Laura Pogio, an 8th grader at Everett Middle School who lives in the Mission, told U.S. Department of Housing and Urban Development Secretary Shaun Donovan on Tuesday that she thinks transportation is the hardest thing about school.
She takes Muni the 1.6 miles from her home at Harrison and 24th streets to Everett at Church and 17th, but generally arrives late. She wants better transportation.
Secretary Donvan light-heartedly told Pogio that he would bring that request back to President Obama, but then added in a more serious tone, “Those are the kinds of ideas we want to hear.”
While it is unlikely that Donovan or the President can do much about Pogio’s immediate problem, he heard more.
“We do have a big problem with tardiness to first period,” Principal Lena Van Haren told the Washington visitor, adding that this often has to do with transportation problems.
Secretary Donovan and Mayor Ed Lee stopped by Everett because it is receiving funding from a $30 million grant from the U.S. Department of Education’s Office of Innovation and Improvement. Among other things, the grant is meant to improve services at Mission schools and the ways in which social service agencies interact with the schools.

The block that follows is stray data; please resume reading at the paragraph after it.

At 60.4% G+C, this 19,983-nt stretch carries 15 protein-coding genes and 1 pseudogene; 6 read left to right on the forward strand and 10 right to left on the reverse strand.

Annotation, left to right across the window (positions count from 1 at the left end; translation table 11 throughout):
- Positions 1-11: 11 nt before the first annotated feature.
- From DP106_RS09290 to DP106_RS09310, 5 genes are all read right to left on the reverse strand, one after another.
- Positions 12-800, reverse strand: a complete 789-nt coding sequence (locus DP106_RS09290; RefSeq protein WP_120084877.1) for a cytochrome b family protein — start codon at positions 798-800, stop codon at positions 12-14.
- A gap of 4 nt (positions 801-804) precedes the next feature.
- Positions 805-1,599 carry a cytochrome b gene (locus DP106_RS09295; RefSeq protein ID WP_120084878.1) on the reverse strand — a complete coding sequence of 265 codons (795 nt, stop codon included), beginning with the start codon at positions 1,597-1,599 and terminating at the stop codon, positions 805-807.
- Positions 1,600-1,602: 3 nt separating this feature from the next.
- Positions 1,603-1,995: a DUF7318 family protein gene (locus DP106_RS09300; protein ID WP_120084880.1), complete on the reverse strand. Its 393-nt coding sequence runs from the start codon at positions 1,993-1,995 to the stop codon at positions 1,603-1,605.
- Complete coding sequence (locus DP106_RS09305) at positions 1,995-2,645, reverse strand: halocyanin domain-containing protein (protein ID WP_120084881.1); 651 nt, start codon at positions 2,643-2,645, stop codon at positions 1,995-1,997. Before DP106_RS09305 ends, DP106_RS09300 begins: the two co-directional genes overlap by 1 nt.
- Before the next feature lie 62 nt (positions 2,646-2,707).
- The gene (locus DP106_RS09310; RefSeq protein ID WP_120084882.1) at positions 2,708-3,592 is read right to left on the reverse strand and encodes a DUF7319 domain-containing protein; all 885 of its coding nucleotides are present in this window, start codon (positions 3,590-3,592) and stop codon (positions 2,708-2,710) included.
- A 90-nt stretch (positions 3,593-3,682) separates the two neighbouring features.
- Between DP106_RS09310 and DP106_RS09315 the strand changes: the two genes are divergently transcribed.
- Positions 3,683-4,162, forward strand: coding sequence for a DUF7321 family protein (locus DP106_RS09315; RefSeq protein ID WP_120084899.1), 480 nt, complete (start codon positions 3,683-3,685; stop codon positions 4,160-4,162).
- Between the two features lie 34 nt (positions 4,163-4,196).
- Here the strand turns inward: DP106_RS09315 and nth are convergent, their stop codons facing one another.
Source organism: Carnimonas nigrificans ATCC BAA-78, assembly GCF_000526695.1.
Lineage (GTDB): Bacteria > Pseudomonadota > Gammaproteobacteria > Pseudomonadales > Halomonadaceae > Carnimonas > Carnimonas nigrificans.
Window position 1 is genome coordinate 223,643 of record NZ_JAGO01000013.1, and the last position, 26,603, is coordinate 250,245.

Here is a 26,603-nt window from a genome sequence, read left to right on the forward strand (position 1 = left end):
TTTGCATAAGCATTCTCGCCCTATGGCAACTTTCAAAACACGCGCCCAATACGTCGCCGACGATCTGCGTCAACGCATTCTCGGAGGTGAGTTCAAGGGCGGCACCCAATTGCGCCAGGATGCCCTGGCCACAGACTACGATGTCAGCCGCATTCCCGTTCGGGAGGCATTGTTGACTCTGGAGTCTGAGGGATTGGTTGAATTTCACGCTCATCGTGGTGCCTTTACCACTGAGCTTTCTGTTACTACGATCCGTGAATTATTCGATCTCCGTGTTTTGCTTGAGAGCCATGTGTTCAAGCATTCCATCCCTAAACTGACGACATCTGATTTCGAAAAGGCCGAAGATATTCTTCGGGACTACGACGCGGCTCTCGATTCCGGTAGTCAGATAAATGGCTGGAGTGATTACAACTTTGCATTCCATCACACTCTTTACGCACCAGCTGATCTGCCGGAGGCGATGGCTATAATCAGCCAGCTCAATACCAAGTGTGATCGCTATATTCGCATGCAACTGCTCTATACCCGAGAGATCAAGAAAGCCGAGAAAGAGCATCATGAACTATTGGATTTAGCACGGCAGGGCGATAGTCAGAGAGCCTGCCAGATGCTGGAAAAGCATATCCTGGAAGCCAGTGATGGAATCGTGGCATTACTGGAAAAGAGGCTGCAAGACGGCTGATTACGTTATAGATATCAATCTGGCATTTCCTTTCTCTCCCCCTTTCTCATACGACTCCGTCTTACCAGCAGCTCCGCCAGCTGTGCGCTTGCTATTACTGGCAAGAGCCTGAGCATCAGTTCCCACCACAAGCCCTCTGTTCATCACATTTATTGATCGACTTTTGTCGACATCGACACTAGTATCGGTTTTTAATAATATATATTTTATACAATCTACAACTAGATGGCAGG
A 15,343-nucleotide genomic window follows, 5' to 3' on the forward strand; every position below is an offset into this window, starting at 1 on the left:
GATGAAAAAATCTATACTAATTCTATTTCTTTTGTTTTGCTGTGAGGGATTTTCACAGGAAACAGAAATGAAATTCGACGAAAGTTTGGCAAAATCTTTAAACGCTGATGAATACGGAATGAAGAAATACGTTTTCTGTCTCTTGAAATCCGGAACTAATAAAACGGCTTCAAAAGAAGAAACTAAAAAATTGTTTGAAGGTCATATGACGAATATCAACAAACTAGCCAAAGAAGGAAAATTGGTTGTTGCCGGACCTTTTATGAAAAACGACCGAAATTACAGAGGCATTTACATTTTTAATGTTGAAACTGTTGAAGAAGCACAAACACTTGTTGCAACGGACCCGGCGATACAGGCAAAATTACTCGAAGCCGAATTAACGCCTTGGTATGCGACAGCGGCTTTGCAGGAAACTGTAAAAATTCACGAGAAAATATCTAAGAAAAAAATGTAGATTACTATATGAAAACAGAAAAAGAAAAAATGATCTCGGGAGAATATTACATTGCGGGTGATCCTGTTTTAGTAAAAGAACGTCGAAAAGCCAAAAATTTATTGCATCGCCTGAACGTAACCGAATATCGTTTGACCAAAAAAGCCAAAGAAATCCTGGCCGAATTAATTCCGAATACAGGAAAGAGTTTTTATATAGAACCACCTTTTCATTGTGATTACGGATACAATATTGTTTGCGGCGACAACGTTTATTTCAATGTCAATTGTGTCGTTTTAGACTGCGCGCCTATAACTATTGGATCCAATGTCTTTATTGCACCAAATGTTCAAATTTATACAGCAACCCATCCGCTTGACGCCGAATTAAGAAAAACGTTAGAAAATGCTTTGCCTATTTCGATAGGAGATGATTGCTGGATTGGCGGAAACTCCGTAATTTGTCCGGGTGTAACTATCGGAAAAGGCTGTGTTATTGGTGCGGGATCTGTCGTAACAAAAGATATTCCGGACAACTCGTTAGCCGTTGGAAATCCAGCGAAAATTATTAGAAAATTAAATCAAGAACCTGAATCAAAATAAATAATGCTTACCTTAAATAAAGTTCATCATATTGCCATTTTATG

On Tuesday, Donovan and Lee sat around a table in the school’s library with about 20 students and teachers to talk about the school’s success and challenges. The school is in its final semester of funding from a three-year, $4.5 million School Improvement Grant. The boost from that grant gave officials and students plenty to say about their recent progress.
Everett has moved up 40 points in the Academic Performance Index, making it the most improved school in the city for the past year, according to Mayor Lee. Principal Van Haren, however, pointed out that the school’s test scores remain below the district’s average.
Most of the students responded to Secretary Donovan’s inquiries about the school by saying that they loved their teachers, describing them as helpful and friendly.
Kayla Rash, an 8th grader at the school who lives in the Sunset, said that the school’s Wellness Center is her favorite part of Everett.
“You can go to the Wellness Center for bullying or if you have problems at home,” she said.
Principal Van Haren said that some of the new federal grant will go towards further improving the center.
Litzy Tacuba, an 8th grader who lives in the Mission, said she’s noticed that a lot of Latinos have left her neighborhood.
“Mission has changed a lot. Now there are a lot of white people. I used to see more Latinos. It’s more expensive now because of white people, so we have to move out and come farther for school,” Tacuba said.
President Obama, Donovan said, is trying to create more affordable housing in the neighborhood so that Latino and lower income families would not have to move out. He mentioned the Valencia Gardens housing project, which first went up 66 years ago and was rebuilt in 2004.
Mayor Lee acknowledged that “There’s gentrification, and people are being pushed out” and added that “the city wants their families to stay.” He did not elaborate on how this would happen.
Following the visit at Everett, Secretary Donovan and Mayor Lee toured the Valencia Gardens housing project, which they considered to be a successful example of affordable housing. Valencia Gardens, like Everett, has also received some of the new innovation and improvement grant.